More and more people are turning to cruising as a 'safe' alternative to international travel this year.  Which makes this article in USA Today an interesting and scary story about how those amazingly inexpensive cruises can end up costing you a bundle.

As an interesting postscript to the USA Today story, the strategy they report of 'sneaking on' your own liquor to save on bar bills is not always possible.  Some cruise lines now forbid you bringing your own liquor on board, and with increased 'security' and bag searches when you board, it is difficult to successfully smuggle a bottle on.

Passengers aboard the P&O liner Aurora have threatened to mutiny.  The ship left Bombay on Wednesday, en route to the Red Sea, and its route takes it just a few miles from the coast of Yemen, where there have been at least two recent terrorist attacks.  The passengers do not want to go through the Red Sea and the Suez Canal at this time.  The cruise line has already cancelled its stop at Dubai.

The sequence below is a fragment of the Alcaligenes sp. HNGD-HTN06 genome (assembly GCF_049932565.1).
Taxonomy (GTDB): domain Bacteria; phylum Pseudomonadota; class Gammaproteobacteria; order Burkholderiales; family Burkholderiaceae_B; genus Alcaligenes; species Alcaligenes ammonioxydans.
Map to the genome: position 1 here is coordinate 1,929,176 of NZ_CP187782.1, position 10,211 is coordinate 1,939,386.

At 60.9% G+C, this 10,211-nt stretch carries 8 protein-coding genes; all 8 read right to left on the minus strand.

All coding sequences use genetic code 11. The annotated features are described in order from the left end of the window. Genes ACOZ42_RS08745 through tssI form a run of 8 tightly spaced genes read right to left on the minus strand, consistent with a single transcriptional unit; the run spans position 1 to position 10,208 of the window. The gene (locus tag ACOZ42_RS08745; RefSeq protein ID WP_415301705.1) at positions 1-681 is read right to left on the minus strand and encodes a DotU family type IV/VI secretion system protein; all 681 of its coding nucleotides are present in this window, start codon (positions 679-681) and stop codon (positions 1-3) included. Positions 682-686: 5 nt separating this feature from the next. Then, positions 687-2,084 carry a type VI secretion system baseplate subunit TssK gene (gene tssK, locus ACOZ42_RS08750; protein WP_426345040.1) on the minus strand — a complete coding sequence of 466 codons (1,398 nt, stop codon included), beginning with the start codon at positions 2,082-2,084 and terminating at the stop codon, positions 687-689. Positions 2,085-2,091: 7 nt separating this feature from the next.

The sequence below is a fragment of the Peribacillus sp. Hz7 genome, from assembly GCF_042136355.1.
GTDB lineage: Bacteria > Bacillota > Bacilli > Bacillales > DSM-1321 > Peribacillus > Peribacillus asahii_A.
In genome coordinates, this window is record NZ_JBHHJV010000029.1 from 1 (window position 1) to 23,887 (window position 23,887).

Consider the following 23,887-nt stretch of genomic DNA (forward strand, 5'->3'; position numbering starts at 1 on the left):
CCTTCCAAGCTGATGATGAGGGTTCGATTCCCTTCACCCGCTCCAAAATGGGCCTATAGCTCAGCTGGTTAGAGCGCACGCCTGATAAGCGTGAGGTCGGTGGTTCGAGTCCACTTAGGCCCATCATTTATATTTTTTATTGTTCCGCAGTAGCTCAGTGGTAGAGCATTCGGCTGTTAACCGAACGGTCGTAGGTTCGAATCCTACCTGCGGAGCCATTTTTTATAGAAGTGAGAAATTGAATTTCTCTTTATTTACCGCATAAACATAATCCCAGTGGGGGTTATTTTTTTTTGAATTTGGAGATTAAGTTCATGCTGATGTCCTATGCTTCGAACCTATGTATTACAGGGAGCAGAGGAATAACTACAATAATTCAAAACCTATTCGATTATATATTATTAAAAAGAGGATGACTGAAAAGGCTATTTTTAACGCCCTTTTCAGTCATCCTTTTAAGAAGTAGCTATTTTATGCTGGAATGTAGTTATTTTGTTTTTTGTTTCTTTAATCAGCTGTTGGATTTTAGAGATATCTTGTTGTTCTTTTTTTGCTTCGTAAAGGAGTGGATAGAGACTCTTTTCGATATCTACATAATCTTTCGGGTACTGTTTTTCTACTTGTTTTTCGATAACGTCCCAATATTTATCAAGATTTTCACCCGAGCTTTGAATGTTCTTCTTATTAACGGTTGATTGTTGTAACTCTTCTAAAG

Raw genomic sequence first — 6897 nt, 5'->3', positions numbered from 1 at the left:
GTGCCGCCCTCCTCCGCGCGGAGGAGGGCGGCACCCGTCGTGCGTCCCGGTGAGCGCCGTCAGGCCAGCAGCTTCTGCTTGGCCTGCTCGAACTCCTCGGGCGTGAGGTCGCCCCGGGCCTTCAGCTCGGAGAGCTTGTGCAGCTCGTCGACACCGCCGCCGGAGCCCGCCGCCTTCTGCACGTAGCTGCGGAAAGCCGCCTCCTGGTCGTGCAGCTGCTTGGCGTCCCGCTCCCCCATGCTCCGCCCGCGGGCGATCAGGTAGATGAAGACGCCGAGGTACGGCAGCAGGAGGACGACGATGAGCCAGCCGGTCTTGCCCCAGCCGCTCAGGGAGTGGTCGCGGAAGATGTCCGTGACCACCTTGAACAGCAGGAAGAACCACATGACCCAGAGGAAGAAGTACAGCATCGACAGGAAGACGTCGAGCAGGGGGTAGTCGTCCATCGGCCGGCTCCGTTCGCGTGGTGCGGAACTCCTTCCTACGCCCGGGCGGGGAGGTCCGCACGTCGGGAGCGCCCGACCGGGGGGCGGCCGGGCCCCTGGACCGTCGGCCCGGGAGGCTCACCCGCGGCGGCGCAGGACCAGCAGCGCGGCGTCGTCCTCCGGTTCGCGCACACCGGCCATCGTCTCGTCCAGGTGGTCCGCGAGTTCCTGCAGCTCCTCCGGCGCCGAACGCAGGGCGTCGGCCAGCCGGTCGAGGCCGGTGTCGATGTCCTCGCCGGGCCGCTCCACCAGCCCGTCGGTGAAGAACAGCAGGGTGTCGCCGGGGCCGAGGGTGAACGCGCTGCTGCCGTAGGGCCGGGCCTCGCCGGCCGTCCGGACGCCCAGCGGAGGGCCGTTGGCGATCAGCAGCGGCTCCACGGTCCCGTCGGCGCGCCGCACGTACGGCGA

A spokesman for the cruise company said 'We have been given full assurances that the Suez Canal will be safe to travel through.  The safety of the passenger, crew and ship is of the utmost importance to us and nothing will be done to jeopardize that.'   If the ship doesn't go through the canal it would be forced to go around the horn of Africa, a massive detour.

As part of my in-flight reading on my flight back from London on Monday I thoroughly enjoyed a book by airline pilot turned popular author, John J Nance.  It tells the story of an airline gone 'bad' with dreadful customer service, and the eventual mutiny of passengers aboard an international flight.  Read the book and see how many of the examples of fictional bad customer service have actually occurred to you in real life!